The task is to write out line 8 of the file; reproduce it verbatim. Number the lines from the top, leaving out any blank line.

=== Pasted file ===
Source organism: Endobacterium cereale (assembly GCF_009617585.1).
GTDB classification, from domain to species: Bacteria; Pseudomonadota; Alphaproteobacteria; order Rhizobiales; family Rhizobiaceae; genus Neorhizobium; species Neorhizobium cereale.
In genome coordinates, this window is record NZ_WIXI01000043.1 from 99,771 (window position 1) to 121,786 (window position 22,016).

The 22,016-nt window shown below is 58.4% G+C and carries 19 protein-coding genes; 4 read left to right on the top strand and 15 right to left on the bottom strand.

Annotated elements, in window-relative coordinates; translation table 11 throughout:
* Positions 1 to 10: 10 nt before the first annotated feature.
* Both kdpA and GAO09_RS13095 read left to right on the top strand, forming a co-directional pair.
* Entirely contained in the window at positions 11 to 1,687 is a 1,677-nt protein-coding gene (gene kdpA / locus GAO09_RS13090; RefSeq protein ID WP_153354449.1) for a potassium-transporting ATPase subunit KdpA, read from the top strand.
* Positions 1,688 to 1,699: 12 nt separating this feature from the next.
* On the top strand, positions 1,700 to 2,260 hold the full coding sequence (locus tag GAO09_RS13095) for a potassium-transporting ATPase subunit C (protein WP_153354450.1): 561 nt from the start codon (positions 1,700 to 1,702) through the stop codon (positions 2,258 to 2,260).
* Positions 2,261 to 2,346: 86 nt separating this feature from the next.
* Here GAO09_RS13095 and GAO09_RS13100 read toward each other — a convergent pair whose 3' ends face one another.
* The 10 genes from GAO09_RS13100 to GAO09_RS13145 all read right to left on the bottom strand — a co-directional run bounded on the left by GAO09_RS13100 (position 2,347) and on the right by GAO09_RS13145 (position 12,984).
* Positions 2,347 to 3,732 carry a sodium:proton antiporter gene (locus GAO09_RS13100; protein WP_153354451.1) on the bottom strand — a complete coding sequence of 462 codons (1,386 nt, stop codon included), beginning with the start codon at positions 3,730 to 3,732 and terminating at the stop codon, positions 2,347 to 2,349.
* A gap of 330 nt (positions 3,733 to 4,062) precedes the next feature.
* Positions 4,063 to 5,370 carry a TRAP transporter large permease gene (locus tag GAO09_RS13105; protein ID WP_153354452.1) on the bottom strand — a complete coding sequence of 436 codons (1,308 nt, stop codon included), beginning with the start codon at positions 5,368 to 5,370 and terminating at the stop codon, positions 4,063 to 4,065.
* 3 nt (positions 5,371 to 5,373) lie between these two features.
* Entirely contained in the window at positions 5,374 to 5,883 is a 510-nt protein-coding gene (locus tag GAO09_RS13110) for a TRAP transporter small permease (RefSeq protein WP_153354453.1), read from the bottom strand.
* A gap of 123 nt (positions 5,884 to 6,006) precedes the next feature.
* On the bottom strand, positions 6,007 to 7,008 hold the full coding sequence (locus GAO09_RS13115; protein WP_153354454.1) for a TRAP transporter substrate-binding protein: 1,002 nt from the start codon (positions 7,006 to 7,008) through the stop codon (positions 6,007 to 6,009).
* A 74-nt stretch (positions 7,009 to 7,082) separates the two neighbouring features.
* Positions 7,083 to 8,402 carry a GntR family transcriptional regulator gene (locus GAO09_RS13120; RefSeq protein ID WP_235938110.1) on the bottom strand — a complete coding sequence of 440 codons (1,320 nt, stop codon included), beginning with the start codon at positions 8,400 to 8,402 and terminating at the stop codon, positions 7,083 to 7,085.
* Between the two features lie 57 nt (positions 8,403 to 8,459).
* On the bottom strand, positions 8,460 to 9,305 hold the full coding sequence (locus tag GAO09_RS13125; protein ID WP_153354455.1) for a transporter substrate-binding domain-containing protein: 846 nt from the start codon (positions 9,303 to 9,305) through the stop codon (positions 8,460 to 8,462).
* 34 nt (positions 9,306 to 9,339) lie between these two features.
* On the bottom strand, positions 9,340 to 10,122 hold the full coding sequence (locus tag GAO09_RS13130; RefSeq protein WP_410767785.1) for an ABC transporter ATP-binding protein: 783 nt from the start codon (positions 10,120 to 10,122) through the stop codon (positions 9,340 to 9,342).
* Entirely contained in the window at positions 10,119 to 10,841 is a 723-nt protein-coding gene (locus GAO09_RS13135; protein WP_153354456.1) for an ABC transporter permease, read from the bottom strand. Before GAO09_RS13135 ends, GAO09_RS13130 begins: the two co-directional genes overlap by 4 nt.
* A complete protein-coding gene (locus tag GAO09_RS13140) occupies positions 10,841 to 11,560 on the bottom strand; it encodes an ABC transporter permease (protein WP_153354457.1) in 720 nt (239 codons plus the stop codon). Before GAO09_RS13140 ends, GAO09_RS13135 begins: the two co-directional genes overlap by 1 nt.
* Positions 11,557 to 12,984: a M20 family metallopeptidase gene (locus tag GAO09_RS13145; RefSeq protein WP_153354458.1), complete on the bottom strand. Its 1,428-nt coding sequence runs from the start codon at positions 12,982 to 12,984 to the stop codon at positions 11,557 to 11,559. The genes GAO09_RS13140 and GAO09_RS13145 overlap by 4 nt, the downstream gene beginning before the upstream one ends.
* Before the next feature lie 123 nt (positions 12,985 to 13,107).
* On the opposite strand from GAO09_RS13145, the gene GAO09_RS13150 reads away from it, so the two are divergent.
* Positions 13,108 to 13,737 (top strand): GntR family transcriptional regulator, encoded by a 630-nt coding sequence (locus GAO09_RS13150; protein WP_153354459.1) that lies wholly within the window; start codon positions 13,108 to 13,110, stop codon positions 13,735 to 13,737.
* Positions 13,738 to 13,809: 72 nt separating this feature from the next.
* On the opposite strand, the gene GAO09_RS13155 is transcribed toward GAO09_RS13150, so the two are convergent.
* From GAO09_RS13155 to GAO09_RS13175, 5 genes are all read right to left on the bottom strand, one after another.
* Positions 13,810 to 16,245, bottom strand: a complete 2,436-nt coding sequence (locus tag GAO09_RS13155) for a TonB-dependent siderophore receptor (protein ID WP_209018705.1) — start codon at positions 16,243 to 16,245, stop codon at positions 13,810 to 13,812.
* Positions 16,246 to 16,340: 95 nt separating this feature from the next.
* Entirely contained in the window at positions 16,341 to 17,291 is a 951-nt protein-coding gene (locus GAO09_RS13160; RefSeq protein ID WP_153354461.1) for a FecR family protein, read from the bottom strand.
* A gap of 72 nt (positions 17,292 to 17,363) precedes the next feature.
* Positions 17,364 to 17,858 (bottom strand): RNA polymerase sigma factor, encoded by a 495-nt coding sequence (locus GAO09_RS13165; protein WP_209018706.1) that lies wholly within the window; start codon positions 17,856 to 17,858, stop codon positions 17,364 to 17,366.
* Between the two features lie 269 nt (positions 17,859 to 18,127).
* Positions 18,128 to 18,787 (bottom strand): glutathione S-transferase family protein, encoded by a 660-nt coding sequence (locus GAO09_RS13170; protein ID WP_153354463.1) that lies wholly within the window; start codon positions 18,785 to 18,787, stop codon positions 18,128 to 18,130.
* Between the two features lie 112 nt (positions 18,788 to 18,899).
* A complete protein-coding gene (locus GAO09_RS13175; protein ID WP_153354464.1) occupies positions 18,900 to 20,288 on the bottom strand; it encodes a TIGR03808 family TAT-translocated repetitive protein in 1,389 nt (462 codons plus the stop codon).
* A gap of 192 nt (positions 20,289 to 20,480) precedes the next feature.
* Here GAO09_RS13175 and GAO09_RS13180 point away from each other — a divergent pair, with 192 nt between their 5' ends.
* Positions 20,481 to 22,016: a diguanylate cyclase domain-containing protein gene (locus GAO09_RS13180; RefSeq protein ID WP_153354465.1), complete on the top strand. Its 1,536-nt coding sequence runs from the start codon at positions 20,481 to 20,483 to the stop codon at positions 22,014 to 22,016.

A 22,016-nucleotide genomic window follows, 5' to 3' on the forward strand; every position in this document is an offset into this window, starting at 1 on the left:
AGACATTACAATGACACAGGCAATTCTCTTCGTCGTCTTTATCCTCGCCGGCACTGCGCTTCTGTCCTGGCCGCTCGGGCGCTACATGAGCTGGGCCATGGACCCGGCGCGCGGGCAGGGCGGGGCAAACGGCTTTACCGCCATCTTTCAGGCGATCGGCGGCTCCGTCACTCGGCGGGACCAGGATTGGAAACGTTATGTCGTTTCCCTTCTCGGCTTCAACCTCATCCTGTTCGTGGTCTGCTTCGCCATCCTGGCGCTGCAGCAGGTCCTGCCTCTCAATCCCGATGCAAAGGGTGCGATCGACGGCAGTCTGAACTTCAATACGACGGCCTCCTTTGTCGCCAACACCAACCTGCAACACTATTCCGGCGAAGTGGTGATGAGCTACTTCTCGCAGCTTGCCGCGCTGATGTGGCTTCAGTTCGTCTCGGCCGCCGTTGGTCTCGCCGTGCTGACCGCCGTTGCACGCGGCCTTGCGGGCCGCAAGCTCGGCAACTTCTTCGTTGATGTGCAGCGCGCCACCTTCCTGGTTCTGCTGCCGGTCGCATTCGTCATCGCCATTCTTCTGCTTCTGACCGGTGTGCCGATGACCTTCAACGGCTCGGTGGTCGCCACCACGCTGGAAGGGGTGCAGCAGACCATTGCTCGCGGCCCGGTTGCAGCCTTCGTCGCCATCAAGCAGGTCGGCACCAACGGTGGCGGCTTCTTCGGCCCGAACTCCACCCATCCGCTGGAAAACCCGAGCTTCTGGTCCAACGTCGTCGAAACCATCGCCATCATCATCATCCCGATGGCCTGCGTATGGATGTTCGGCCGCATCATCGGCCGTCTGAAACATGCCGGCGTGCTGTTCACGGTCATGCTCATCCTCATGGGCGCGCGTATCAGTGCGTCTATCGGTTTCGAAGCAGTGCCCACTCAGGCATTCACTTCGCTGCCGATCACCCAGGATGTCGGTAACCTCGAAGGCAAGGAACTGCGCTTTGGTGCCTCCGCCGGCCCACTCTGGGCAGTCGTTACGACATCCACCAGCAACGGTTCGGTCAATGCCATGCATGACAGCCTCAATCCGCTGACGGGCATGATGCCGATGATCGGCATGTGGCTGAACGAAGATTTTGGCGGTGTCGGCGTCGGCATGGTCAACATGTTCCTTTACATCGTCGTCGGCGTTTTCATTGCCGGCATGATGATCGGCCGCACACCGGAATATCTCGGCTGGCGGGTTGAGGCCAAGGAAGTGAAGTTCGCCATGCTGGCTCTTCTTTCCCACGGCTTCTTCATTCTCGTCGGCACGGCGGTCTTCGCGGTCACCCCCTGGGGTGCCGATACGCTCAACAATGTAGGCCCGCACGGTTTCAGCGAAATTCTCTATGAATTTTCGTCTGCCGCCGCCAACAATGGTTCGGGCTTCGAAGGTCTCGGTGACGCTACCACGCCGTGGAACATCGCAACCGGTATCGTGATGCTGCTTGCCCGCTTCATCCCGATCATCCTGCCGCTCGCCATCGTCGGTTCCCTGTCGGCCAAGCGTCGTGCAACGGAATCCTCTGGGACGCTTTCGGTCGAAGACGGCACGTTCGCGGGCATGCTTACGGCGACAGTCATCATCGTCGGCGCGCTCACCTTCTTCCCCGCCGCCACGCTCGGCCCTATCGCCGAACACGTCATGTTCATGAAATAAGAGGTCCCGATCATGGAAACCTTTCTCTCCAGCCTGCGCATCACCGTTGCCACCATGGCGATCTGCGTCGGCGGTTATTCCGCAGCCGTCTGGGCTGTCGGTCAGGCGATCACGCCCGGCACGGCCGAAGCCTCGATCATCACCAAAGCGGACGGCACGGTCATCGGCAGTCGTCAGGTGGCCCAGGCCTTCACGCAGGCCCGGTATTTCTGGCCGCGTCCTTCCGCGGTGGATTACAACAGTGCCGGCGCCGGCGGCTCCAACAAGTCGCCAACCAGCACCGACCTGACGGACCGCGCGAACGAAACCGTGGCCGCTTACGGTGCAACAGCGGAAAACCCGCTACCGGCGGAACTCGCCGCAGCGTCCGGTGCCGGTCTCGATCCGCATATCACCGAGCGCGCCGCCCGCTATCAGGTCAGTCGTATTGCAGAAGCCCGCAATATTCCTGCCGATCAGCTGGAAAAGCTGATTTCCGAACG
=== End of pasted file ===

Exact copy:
* Entirely contained in the window at positions 11 to 1,687 is a 1,677-nt protein-coding gene (gene kdpA / locus GAO09_RS13090; RefSeq protein ID WP_153354449.1) for a potassium-transporting ATPase subunit KdpA, read from the top strand.